This week in my continuing series about the NLP Pre-suppositions I have decided to tackle what for many is the most challenging one to accept.
“There is a positive intention motivating every behaviour; and a context in which every behaviour has a value.”
When teaching NLP this NLP pre-supposition is one of the most important and needs to be presented sensitively. So firstly it is necessary to unpack and break down the statements made.
What do we mean by positive intention?
In a nutshell this is the idea that every response and reaction we develop as human beings has been prompted by an innate drive to survive. Even behaviours and thinking patterns that on the surface appear unhelpful were originally developed as the best option under the circumstances.
A positive intention relates to the person themselves and the outcome of that intension may not be positive for others. To make more sense of this I will provide you with a couple of examples.
Firstly, let’s take the case of a person who habitually loses their temper with others in a dramatic and frightening way. If we were to guess the most probable reason for this it could quite simple be a means to get their own way. Clearly it is not positive for the people on the end of this bullying behaviour!
Before we move on from this example however let us explore some alternative positive intentions. This may also be how someone gets noticed and receives attention, perhaps the behaviour was even praised at some point.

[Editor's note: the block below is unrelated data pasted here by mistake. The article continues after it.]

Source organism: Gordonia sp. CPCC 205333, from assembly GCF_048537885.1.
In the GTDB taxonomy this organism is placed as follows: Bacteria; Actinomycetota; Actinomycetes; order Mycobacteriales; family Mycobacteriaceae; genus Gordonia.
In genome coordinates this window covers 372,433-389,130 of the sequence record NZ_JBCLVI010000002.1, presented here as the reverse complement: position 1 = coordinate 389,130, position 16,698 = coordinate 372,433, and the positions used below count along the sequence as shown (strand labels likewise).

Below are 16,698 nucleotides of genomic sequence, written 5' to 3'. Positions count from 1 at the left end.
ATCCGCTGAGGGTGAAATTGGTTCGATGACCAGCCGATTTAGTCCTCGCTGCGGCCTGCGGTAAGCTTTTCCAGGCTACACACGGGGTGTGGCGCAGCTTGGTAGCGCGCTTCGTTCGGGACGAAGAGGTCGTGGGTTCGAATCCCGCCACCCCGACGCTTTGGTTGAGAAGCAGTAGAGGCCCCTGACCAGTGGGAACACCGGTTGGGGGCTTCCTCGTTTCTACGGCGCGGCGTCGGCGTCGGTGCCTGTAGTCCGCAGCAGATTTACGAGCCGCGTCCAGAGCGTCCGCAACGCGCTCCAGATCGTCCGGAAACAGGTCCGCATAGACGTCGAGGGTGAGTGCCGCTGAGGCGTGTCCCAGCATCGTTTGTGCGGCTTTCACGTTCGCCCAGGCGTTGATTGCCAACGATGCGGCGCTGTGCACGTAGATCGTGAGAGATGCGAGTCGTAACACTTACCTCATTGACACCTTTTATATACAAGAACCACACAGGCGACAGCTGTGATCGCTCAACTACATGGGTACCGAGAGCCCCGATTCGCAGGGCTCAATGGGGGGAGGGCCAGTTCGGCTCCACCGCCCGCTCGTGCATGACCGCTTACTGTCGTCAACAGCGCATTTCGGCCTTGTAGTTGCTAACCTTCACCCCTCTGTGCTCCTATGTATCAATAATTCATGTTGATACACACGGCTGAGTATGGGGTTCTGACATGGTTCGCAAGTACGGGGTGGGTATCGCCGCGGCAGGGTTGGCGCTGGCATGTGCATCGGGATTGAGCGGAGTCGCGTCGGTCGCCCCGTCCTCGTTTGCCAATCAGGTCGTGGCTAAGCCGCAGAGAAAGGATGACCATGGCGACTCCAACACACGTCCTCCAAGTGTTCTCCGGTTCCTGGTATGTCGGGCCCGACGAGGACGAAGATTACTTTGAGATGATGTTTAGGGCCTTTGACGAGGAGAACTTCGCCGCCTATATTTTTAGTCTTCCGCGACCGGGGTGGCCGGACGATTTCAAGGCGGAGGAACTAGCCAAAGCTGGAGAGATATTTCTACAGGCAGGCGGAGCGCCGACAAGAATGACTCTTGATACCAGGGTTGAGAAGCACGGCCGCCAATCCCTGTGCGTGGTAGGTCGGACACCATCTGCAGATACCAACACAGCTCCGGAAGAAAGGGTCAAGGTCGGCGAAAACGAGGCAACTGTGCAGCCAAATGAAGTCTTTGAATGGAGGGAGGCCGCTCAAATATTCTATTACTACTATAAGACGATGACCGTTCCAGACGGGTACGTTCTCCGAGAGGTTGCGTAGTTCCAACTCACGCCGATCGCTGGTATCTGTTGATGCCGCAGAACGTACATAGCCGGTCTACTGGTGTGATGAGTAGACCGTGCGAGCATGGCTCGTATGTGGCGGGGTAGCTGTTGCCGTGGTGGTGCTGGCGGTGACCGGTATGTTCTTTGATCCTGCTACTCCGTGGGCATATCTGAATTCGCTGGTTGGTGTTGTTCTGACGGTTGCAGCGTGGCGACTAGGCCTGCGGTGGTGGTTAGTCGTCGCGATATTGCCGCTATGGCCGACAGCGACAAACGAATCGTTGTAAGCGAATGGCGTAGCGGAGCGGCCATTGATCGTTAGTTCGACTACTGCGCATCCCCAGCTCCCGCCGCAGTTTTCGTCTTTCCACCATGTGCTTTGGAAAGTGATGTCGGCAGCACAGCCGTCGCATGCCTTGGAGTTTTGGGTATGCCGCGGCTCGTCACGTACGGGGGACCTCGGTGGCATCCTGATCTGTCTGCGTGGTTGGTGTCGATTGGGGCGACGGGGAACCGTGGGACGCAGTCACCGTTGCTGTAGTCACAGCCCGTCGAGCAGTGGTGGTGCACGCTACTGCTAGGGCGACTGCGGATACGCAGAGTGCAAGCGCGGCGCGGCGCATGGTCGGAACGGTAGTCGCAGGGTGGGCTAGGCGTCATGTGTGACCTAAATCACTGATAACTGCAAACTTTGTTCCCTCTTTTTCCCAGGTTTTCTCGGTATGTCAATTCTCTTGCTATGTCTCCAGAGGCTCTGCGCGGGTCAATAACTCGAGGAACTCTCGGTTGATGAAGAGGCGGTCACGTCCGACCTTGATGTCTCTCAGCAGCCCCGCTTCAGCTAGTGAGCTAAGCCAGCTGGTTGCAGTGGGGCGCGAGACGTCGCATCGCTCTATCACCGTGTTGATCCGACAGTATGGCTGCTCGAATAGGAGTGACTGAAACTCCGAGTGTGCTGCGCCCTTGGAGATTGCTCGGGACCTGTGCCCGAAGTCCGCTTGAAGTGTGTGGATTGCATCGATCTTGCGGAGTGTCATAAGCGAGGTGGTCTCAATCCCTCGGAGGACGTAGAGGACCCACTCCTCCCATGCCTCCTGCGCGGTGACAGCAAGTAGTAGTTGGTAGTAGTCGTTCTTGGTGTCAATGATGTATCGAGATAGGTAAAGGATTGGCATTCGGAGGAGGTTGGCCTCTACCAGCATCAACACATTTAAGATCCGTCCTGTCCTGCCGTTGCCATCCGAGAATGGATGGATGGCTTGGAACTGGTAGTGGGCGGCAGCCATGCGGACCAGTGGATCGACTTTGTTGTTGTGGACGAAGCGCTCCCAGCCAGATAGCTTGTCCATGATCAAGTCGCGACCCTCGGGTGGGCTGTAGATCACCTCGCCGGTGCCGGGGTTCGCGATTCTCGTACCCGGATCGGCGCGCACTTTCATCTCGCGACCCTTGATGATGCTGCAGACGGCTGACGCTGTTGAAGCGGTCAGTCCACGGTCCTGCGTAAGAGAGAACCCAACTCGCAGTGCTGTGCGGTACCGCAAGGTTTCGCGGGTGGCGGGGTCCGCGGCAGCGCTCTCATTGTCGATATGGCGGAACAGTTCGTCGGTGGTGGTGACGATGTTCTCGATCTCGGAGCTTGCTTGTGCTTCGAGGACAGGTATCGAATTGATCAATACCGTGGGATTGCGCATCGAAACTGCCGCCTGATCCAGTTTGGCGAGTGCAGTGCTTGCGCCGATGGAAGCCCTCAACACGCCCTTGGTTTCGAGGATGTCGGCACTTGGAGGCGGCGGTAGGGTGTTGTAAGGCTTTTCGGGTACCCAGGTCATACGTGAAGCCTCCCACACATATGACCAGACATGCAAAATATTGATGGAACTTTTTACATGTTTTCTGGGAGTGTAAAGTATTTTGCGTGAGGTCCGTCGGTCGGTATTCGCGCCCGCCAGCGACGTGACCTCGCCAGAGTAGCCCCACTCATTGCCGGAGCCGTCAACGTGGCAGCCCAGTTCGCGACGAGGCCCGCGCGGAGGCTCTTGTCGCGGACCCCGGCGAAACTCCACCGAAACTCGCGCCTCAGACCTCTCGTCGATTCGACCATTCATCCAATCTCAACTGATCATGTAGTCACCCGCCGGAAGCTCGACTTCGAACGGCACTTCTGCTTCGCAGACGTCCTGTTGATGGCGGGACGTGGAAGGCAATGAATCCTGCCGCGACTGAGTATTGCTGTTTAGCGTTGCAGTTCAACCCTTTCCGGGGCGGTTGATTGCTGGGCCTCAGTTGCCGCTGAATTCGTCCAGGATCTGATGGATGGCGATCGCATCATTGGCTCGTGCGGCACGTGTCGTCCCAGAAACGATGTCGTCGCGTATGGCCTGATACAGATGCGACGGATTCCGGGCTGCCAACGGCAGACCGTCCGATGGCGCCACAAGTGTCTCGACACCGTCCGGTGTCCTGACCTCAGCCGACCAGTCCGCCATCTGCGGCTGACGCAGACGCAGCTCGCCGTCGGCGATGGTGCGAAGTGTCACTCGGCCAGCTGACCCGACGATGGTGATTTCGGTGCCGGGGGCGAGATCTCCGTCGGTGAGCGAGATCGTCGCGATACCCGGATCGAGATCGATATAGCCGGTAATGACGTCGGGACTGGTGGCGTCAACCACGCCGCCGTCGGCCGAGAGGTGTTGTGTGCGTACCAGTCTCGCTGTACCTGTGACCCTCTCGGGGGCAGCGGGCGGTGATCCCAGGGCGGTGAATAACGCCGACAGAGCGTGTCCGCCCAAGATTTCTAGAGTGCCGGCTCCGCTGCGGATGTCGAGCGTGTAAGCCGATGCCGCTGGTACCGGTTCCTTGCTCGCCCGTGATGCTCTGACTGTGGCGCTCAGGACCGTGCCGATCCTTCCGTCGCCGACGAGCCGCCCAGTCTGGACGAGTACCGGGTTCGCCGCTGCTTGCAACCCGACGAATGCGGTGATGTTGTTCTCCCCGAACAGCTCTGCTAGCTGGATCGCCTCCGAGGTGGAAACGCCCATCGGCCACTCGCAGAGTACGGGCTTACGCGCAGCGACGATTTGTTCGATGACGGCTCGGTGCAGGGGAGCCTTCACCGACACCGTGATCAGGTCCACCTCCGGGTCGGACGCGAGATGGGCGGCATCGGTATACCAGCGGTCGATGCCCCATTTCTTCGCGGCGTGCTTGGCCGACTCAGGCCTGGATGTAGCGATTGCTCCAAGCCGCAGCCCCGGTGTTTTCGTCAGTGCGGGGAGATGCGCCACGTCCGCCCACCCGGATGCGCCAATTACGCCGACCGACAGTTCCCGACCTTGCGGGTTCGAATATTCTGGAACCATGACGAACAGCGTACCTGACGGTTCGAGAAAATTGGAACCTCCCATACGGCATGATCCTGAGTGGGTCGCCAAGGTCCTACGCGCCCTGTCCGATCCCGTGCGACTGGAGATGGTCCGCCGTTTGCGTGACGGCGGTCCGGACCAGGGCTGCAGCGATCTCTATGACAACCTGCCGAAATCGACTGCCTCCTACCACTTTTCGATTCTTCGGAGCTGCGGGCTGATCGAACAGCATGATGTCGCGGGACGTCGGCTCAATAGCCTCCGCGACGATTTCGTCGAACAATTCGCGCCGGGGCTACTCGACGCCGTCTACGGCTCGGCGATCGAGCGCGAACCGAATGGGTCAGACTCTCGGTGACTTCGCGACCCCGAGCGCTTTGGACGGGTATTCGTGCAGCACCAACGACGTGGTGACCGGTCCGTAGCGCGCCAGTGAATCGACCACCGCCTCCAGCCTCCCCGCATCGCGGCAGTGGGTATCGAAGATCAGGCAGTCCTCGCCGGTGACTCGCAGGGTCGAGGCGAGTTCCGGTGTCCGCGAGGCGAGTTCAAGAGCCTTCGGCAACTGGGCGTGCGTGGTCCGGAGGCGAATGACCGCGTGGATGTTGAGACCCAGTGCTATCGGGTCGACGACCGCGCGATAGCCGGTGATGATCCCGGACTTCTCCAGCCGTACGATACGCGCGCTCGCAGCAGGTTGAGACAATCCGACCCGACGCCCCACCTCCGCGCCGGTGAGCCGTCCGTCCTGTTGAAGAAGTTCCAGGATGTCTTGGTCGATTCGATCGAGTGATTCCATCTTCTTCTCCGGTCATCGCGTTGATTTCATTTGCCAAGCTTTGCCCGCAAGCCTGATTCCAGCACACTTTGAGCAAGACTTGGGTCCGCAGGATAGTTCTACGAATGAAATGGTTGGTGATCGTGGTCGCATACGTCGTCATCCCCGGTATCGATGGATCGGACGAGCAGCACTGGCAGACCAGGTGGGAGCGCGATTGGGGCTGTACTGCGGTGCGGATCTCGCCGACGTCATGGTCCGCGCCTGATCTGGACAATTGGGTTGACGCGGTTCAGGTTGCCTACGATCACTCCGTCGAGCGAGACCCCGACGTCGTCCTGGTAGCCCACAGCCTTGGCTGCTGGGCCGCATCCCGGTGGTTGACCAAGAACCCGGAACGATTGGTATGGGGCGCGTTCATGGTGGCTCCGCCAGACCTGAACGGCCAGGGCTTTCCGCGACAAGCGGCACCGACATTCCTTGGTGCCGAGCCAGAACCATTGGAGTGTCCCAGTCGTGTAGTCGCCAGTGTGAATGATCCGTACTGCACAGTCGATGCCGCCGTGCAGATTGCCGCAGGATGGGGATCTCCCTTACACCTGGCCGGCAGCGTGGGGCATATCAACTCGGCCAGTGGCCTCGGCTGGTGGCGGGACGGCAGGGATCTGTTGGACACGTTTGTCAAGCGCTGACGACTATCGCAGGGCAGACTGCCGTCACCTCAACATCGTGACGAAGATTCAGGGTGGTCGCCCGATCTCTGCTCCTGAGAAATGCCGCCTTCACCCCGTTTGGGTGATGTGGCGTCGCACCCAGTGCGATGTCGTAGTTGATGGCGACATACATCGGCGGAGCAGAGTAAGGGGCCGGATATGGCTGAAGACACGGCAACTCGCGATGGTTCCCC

Alternatively suppose it were motivated by a deep fear of being bullied so by getting in first they stay safe?
Of course when considering someone else’s behaviour we are likely to be guessing at the positive intention unless you are working as a practitioner helping someone to change. Under these circumstances you might get some confirmation.
A second example could be someone who tends to be agreeable and accommodating of others. Perhaps they find it hard to say “no” and constantly take on too much work or responsibility.
The positive intention here could be speculated at as wanting to be loved or to seek approval. It could equally be to stay safe from harm by not provoking aggression.
The two examples I have given so far are things that a person might want to change, it is worth noting that we also have positive intentions behind behaviours and reactions that are helpful and effective.
Also a reaction or behaviour is only a problem if perceived as a problem by the person experiencing it. Someone could exhibit the two examples above but not perceive their behaviour as problematic even if others do.
When does the positive intention develop?
In most cases the positive intention behind major patterns of behaviour are developed in childhood totally out of awareness. They are a normal and natural part of our development. As children regardless of the quality of the parenting we receive we are at the mercy of the adults around us.
This means that we need to develop ways of “being” that will mean that we get to survive into adulthood.
For example, returning to the two scenarios mentioned above either could have grown up in a volatile household. The first developed and modelled the behaviours experiences as a way to survive. The second person could have developed this behaviour as a way to deflect the aggression and stay below the radar.